From Curtis Clay: "The obverse of Jochen's As shows the rare earliest portrait of Claudius' reign, youthful and reminescent of his brother Germanicus. His coin is from the same rev. die as an As in Munich which has obv. legend TI CLAVDIVS CAESAR AVG IMP TR POT instead of the usual legend ending AVG P M TR P IMP. That Munich legend, which occurs on one die only, omits P M, an office that Claudius had probably not yet assumed when the die was cut, so is apparently the earliest die for bronze coins of the reign. The shared rev. die confirms the early date of both that obv. legend and the youthful idealized portrait of Claudius. The obv. of Jochen's coin is from a die I hadn't known before, I think only the third or fourth die with the early portrait that I have found.
    I think Jochen's coin will have a rank high among the luckiest first purchases ever made!"
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  7. jamesicus

    jamesicus Supporter! Supporter

    Very nice coin of this issue, Jochen. My exemplar is a later issue featuring a more mature portrait and after he adopted the title of Pater Patriae (PP - Father of the Country)

    RIC Vol I, CLAUDIUS, As, Rome, No. 113 (AD 50)
    Obverse: Claudius, bare headed facing left
    Inscription clockwise from bottom: TI CLAVDIVS CAESAR AVG P M TR P IMP P P
    Reverse: Personification of Liberty, standing, facing right, holding Pileus (freedman’s cap) in right hand
    Inscription clockwise from bottom: LIBERTAS AVGVSTA | S -------- C (left and right)
    Last edited: Feb 13, 2019
  8. Marsyas Mike

    Marsyas Mike Well-Known Member

    A couple years ago I scored a lot of denarii off of eBay. It was mostly common stuff, but one of them a Liberalitas issue of Commodus is apparently very rare (RIC 240). Zumbly found this out for me, helping me out on a query. I think this is the rarest ancient in my collection, and it was a complete accident that I got it (for less than $8 too).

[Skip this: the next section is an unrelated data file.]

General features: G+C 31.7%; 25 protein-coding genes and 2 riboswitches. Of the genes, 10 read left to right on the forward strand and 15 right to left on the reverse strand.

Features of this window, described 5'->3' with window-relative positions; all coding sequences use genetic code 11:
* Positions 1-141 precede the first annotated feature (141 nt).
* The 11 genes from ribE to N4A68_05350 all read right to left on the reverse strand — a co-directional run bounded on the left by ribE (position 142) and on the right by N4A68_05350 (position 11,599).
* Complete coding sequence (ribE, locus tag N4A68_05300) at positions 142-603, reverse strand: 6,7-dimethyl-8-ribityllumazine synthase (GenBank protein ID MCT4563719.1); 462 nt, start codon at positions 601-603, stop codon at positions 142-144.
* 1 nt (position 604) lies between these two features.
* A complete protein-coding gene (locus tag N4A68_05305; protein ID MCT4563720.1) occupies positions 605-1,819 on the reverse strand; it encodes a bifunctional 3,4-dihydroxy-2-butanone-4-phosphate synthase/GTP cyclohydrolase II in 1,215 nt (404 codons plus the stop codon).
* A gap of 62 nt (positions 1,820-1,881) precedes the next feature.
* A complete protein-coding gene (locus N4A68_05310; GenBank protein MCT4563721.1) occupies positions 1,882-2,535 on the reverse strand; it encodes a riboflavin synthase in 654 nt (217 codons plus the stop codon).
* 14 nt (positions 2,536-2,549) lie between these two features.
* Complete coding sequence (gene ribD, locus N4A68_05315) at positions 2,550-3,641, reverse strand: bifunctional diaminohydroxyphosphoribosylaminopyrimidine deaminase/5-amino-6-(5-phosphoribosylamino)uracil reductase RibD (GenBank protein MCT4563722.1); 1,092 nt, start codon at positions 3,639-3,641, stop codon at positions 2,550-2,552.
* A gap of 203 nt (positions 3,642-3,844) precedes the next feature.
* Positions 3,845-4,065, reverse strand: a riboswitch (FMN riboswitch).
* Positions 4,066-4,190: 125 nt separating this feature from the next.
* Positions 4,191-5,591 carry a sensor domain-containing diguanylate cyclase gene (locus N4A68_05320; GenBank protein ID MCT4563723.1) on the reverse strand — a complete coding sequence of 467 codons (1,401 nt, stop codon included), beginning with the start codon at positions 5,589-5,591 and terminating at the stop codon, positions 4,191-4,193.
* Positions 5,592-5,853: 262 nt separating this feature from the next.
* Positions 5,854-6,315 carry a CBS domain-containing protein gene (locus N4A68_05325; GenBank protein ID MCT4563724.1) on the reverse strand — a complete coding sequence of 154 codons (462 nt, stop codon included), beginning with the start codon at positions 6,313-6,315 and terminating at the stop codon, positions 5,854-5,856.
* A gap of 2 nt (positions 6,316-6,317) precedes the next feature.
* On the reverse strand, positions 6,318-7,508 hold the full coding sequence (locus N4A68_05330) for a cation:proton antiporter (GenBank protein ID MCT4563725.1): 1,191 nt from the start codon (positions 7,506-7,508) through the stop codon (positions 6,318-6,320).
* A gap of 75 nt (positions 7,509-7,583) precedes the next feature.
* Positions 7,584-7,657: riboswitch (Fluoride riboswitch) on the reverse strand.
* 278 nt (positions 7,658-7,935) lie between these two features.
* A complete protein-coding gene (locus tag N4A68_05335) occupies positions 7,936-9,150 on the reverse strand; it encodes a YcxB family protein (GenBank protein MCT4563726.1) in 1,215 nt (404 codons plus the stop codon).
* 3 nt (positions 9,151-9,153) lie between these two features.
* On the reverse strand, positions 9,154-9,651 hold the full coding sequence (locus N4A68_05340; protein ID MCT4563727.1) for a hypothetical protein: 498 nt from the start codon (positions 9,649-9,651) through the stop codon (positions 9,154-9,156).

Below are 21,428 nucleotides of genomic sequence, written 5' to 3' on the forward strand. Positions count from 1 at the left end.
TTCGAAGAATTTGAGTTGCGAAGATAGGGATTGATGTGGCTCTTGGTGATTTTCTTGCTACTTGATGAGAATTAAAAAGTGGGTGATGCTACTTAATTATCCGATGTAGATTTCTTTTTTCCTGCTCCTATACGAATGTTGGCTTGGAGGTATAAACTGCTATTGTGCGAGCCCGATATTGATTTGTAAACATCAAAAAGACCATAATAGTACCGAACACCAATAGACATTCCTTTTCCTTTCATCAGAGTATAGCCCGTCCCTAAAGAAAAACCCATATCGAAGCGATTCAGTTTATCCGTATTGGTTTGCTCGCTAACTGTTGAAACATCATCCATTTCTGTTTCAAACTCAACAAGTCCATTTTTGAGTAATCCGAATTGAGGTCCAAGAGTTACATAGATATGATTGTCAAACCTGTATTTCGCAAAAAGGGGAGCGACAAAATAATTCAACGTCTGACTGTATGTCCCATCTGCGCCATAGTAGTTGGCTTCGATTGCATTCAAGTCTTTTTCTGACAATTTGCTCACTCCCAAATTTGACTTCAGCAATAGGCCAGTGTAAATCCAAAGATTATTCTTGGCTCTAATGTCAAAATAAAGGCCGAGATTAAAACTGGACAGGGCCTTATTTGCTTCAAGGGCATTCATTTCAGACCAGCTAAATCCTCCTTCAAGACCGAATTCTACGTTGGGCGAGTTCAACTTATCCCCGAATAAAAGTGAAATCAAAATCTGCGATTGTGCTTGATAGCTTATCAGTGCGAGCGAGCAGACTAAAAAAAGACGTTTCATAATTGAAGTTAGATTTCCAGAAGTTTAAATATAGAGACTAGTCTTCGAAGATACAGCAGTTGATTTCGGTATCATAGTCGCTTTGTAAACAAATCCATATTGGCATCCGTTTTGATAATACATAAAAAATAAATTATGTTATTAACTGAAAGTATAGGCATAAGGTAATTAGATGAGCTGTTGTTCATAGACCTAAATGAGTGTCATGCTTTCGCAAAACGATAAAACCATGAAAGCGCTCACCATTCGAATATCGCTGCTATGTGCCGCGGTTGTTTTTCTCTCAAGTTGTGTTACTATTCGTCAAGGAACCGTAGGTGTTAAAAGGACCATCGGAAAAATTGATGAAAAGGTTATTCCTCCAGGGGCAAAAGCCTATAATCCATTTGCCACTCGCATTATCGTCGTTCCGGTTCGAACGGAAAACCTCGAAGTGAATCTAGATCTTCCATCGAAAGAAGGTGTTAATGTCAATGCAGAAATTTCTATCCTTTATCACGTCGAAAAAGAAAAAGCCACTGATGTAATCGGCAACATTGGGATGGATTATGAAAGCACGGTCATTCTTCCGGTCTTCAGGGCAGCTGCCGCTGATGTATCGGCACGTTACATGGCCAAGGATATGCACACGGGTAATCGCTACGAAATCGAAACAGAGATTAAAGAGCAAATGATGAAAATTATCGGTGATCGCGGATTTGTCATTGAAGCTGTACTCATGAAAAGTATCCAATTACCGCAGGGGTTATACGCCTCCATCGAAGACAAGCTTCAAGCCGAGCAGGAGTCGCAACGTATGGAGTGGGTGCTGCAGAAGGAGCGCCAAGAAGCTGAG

There is a huge write up on one of these for a CNG auction (again, that Zumbly found - thanks Zumbly!):

    402, Lot: 531. Estimate $300.
    Sold for $900. This amount does not include the buyer’s fee.
    Commodus. AD 177-192. AR Denarius (17mm, 3.27 g, 6h). Rome mint. Struck AD 192. Laureate head right / LIB AVG VIIII P M TR P XVII COS VII P P, Liberalitas standing half left, holding abacus and cradling cornucopia in left arm; star to left. RIC III 240; MIR 18, –; RSC 327; BMCRE p. 747, *. Good VF, toned. Nice metal. Very rare, only one in CoinArchives.

    From the BRN Collection. Ex Classical Numismatic Review XL/1 (Spring 2015), no. 995800; Elwood Rafn Collection.

    At the time that RIC volume III was written, the authors had no idea of the occasions for the two liberalities of AD 192, LIB AVG VIII and VIIII. Maria Kaiser-Raiß, in her study of the coinage of Commodus, argues that the Liberalitas VIII issue was given in the aftermath of the death of Julius Alexander of Emesa, who she contends was fomenting a serious revolt, while the Liberalitas VIIII issue was struck in reaction to the great fire that occurred in Rome in 192 (Die stadtrömische Münzprägung während der Alleinherrschaft des Commodus [Franfurt am Main: Schulten, 1980], pp. 51-2 and 54). However, there are two problems with her assignments. First, regarding the "revolt" of Alexander, none of the primary sources give it much emphasis whatsoever, particularly in Rome. Second, the dating of this event is not firm, with most authors noting it happening in AD 190 or 191. As such, it is unlikely that the eighth liberalitas was not struck in relation to the "revolt" of Alexander of Emesa.